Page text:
In all that regards the stationing, loading, and unloading of vessels in ports, docks, roadsteads, and harbours every privilege granted by either of the contracting Parties to the vessels of any third country shall be extended immediately and unconditionally to the vessels of the other contracting Party.
Any vessel of either of the contracting Parties which may be compelled by stress of weather or by accident, to take shelter in a port of the other, shall be at liberty to refit therein, to procure all necessary stores, and to put to sea again, without paying any dues other than such as would be payable in a similar case by a national vessel. In case, however, the master of a merchant vessel should be under the necessity of disposing of a part of his merchandise in order to defray his expenses, he shall be bound to conform to the regulations and tariffs of the place to which he may have come.
If any vessel of one of the contracting Parties should run aground or be wrecked upon the coasts of the other, such vessel, and all parts thereof, and all furniture and appurtenances belonging thereunto, and all goods and merchandise saved therefrom, including any which may have been cast into the sea, or the proceeds thereof if sold, as well as all papers found on board such stranded or wrecked vessel shall be given up to the owners or their agents when claimed by them. If there are no such owners or agents on the spot, then the same shall be delivered to the British or Portuguese consular officer in whose district the wreck or stranding may have taken place, upon being claimed by him within the period fixed by the laws of the country, and such consular officers, owners, or agents shall pay only the expenses incurred in the preservation of the property, together with the salvage or other expenses which would have been payable in the like case of a wreck of a national vessel.
The contracting Parties agree, moreover, that merchandise saved shall not be subjected to the payment of any Customs duty unless cleared for internal consumption.
In the case either of a vessel being driven in by stress of weather, run aground, or wrecked, the respective consular officers shall, if the owner or master or other agent of the owner is not present, or is present and requires it, be authorised to interpose in order to afford the necessary assistance to the fellow-countrymen.
All vessels which, according to British law, are to be deemed British vessels, and all vessels which, according to Portuguese law, are to be deemed Portuguese vessels, shall, for the purposes of this treaty, be deemed British or Portuguese vessels respectively.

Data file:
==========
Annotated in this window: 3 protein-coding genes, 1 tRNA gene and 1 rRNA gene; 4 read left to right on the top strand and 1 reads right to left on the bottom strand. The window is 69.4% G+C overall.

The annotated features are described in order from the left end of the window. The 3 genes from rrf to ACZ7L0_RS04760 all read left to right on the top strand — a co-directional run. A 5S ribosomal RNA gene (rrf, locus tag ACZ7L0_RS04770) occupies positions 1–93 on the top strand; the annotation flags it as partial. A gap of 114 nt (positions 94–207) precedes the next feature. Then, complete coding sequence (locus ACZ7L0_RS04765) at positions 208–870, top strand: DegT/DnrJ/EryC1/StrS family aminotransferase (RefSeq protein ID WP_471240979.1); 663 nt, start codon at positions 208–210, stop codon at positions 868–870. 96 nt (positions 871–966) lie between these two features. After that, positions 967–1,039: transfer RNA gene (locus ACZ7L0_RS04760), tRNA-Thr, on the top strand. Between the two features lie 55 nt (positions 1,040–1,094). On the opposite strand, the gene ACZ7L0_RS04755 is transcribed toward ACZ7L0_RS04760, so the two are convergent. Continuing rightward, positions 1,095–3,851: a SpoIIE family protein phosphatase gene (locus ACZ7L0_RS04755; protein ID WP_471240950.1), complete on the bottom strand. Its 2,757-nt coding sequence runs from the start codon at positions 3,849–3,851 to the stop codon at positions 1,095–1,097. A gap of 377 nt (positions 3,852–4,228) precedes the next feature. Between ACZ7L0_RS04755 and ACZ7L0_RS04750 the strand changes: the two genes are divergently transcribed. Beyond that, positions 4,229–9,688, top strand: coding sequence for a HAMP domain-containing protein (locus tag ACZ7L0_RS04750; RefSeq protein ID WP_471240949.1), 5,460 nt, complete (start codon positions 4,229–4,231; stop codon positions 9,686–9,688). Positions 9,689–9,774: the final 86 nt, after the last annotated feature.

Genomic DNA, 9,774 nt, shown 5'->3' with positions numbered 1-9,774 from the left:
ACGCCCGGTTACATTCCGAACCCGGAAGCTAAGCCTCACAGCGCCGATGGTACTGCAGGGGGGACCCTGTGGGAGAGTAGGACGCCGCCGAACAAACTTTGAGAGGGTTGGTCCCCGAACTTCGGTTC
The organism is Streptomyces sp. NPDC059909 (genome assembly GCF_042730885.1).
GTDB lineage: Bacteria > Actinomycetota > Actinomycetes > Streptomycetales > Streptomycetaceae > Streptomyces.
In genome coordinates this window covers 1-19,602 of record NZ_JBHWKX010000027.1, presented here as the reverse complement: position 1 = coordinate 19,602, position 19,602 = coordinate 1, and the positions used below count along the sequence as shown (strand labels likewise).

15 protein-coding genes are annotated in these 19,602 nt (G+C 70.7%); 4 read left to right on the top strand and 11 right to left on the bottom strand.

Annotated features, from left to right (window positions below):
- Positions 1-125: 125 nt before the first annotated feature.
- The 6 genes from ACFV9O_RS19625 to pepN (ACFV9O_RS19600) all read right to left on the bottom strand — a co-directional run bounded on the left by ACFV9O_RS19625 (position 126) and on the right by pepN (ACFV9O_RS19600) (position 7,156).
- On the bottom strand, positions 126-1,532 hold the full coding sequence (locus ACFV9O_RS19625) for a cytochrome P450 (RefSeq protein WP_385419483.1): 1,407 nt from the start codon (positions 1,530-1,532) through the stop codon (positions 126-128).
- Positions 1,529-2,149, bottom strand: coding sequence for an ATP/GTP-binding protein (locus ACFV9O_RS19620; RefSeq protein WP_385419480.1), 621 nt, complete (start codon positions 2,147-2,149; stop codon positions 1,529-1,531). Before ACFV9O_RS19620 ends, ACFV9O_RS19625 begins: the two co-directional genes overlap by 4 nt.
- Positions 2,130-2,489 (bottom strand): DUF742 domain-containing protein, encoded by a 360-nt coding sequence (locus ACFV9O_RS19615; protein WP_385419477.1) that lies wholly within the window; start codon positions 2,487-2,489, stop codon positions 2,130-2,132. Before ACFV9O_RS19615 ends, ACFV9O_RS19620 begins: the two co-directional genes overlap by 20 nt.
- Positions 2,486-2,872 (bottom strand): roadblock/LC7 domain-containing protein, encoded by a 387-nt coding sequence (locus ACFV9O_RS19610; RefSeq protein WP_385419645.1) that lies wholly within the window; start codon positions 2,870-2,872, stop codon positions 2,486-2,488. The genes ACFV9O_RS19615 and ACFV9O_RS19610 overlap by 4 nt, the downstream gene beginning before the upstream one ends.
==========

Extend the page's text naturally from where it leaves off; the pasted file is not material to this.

Limited liability and other companies and associations, commercial, industrial, and financial, already or hereafter to be organised in accordance with the laws of either contracting Party and registered in the territories of such Party, are authorised in the territories of the other to exercise their rights and appear in the Courts either as plaintiffs or defendants, subject to the laws of such other Party.
It shall be free to each of the high contracting Parties to appoint consuls-general, consuls, vice-consuls, and consular agents to reside in the towns and ports of the territories of the other. Such consuls-general, consuls, vice-consuls, and consular agents, however, shall not enter upon their functions until after they shall have been approved and admitted in the usual form by the Government to which they are sent.
The consuls and consular agents of each of the contracting Parties, residing in the territories of the other, shall receive from the local authorities such assistance as can by law be given to them for the recovery of deserters from the vessels of their respective countries.
Provided that this stipulation shall not apply to subjects or citizens of the State in whose territory the desertion takes place.
The subjects or citizens of each of the high contracting Parties shall have, in the territories of the other, the same rights as subjects or citizens of that State in regard to patents for inventions, trade-marks, and designs, upon fulfilment of the formalities prescribed by law.
The present treaty shall extend, as regards Portugal, to the mother country and adjacent islands (Madeira, Porto Santo, and Azores), but shall not extend to any of the dominions, colonies, possessions, or protectorates of either contracting Party unless notice of the desire of such contracting Party that the treaty shall apply to any such dominion, colony, possession, or protectorate shall have been given to the other contracting Party before the expiration of one year from the date of the exchange of the ratifications of the present treaty.
Nevertheless, the goods produced or manufactured in any of His Britannic Majesty’s dominions, colonies, possessions, and protectorates shall enjoy in Portugal complete and unconditional most-favoured-nation treatment so long as such dominion, colony, possession, or protectorate shall accord to goods the produce or manufacture of Portugal treatment as favourable as it gives to the produce or manufacture of any other foreign country; and reciprocally the goods produced or manufactured in any Portuguese colony or possession shall enjoy like most-favoured-nation treatment in the United Kingdom of Great Britain and Ireland so long as such colony or possession shall accord to goods the produce or manufacture of the United Kingdom treatment as favourable as it gives to the produce or manufacture of any other foreign country.